And they wait
He comes from Virar. He comes from Vashi. He comes from the distant suburbs to South Mumbai in a train — crushed, cramped, creases being added to his already lined forehead
He comes from Virar. He comes from Vashi. He comes from the distant suburbs to South Mumbai in a train — crushed, cramped, creases being added to his already lined forehead.
He then alights at a station — VT, Bombay Central, Churchgate, it doesn’t matter — he is hot, bothered and harried. He needs to transform immediately.
Illustration/ Amit Bandre
His grimace needs to become a grin. Slick diplomacy must replace his sweaty demeanour. He enters into his imaginary telephone booth and emerges from it, Superman-like, in a new avatar.
He now wears a black (or maroon) jacket or actually what once used to be a jacket — now much faded from years of heavy ironing and time spent in the interiors of a restaurant that overworks and underpays him. If he’s sartorially lucky — the owners accessorise the jacket with a tie.
If he isn’t, the accompaniment is a bow tie, like an out-of-work violinist. Mumbai city is a cauldron of multi cuisine restaurants.
Mughlai, Mughlai Chinese, Mexican, mezze, Mediterranean, Malvani, Maharashtrian, fast food, fine-dining, fish, family style.
But the job is the same. It’s about hours of waiting. And dollops of subservience.
The clientele comprises varying shades of annoying.
He takes his position, menu cards in his hand, pen poised over pad, ready to serve with a smile.
People look in his direction. The rude merely snap their fingers to get his attention. The mildly politer say, “Hello”, “Suno”, “Eh, waiter” or simply, “Boss!”.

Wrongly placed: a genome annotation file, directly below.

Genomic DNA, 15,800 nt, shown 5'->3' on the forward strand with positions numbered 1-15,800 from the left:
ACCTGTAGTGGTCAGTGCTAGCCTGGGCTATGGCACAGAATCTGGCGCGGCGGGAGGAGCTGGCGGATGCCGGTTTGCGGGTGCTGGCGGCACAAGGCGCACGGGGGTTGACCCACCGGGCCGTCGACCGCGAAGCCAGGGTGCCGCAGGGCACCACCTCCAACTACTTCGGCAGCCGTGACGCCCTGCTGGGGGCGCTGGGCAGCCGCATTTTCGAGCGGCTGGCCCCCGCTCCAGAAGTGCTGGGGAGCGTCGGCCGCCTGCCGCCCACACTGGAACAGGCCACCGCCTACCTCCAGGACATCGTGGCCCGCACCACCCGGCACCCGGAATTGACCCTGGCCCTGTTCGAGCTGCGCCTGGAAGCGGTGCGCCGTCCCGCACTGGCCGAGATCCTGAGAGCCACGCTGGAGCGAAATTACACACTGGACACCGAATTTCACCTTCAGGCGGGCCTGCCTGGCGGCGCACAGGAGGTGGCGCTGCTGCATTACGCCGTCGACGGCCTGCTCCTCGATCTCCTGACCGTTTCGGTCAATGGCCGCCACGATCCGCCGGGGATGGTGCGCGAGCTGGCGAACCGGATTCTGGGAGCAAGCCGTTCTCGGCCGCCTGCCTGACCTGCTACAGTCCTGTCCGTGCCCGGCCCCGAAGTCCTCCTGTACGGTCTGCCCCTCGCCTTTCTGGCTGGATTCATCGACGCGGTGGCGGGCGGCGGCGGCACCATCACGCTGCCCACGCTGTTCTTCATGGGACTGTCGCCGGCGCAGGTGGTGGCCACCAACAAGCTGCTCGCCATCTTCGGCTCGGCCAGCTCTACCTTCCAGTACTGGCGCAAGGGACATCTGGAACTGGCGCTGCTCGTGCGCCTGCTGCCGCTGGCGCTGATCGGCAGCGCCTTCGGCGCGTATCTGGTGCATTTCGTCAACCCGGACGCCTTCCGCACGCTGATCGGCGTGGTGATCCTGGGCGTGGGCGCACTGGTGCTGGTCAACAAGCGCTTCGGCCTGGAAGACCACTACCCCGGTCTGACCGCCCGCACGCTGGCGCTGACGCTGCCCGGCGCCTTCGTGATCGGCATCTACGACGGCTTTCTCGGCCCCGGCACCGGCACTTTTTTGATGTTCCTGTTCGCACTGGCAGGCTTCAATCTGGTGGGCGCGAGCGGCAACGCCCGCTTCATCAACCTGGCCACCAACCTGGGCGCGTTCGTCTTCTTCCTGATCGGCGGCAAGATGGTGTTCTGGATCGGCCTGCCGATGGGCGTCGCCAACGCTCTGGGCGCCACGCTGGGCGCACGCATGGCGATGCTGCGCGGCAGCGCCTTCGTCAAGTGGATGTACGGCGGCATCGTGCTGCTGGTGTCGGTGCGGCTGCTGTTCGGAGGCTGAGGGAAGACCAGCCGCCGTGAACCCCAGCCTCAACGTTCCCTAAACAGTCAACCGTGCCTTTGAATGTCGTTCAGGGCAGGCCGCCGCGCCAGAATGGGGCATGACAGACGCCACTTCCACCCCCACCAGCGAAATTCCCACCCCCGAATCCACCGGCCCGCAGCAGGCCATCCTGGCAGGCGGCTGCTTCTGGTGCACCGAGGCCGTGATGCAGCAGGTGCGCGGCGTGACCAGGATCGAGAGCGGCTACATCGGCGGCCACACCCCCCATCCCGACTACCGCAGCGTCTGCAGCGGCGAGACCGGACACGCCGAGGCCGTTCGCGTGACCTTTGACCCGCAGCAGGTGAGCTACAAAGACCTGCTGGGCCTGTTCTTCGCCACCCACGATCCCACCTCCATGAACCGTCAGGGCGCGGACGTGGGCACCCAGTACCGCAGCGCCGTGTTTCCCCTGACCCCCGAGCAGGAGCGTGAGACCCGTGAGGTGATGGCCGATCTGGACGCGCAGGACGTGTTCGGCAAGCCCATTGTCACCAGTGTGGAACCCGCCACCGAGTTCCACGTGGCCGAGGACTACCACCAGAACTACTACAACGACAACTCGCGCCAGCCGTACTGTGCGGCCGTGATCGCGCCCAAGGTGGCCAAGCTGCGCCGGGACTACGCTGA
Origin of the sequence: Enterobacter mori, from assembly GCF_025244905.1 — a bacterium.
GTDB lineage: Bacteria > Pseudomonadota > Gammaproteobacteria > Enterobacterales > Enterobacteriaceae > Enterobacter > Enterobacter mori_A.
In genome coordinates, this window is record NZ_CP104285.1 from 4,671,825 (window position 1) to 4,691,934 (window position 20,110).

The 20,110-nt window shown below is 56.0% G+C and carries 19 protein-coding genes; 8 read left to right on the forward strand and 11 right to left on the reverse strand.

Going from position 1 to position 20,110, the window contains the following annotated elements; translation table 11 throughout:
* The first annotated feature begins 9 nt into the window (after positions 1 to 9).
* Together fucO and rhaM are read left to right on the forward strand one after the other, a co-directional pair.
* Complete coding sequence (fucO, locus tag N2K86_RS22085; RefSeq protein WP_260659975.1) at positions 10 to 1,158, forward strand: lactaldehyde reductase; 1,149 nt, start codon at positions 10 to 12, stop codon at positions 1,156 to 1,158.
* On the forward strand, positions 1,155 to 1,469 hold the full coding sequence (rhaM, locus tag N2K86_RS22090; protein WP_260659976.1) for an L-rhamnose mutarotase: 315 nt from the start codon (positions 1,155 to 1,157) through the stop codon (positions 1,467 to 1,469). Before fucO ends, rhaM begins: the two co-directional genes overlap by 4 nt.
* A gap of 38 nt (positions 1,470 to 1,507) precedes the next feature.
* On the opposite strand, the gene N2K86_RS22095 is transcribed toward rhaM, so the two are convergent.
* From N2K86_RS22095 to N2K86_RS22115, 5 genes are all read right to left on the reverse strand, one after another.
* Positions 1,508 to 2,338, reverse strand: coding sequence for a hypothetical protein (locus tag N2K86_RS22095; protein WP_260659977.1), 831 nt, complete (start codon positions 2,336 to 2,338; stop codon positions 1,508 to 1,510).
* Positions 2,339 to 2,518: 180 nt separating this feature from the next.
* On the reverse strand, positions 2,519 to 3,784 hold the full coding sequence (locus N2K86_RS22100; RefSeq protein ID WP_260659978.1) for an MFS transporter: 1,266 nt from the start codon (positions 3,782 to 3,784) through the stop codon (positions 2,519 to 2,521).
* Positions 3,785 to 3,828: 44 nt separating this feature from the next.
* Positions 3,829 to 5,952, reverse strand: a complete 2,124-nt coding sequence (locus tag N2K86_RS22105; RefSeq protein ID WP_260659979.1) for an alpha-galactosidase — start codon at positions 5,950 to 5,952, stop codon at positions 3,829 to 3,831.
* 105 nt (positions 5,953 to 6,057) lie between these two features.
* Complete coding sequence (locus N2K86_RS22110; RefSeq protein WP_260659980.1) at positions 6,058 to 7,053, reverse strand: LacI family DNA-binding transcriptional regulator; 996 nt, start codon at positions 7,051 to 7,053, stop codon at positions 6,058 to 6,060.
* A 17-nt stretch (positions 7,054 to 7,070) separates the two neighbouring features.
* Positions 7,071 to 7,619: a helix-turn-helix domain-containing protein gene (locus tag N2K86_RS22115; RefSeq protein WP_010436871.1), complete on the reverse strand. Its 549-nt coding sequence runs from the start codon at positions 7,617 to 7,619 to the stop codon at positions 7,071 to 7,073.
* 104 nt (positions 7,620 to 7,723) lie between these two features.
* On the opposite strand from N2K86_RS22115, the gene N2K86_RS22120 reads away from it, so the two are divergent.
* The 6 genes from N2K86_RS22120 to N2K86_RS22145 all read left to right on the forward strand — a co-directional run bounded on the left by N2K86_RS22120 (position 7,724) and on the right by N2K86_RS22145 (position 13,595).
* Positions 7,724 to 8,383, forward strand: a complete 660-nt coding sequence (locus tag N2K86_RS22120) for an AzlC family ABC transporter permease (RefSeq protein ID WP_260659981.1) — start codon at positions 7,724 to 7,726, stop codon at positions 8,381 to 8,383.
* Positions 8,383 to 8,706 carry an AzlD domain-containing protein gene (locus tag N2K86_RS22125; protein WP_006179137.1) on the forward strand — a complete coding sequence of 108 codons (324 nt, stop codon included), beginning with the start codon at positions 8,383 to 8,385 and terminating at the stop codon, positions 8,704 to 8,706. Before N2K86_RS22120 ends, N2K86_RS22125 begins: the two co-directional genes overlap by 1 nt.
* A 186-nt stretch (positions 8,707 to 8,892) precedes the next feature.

He hands them menus and when they ask, ‘Veg mein kya hai?’, he wants to answer, “Moron, the menu has a detailed vegetarian section, are your problems retinal or to do with illiteracy?” Instead he rattles off with a smile, “Paneer, palak, dum aloo ...”
His eyes have deadened, his emotions on hold, he watches the Indian palette chomp away at large morsels of food. There’s nothing he hasn’t seen.
He watches spoilt Indian children running like wild Lionel Messis around the restaurant disrupting everyone else’s meals. He waits patiently while two alpha males typically fight like dogs over the bill — “Nahin nahin boss, you can’t pay.”
“Arre mujhe bill de yaar. No no, don’t give it to him.” “Don’t let him pay, give it to me.”
And in his head he thinks, ‘Will one of you just settle the financial transaction here so I can fling you out and usher in a equally badly behaved set of patrons who’ve been sitting on the white Modella chairs outside?”
Occasionally even a gun has been flashed in his face. And when it’s all over, he goes back into his imaginary telephone booth, takes off his Superman maroon jacket. His Cambridge bush shirt is back on and he trudges to the station — VT, Bombay Central or Churchgate.
And he wonders whether tomorrow will be any different. Maybe a couple of customers may actually have a word of appreciation. The phrase ‘thank you’ is as extinct as Pali.
But he will confess, mannerless people he can handle. It’s the monotony that’s killing him.
Rahul da Cunha is an adman, theatre director/playwright, photographer and traveller. Reach him at email@example.com
The views expressed in this column are the individual’s and don’t represent those of the paper.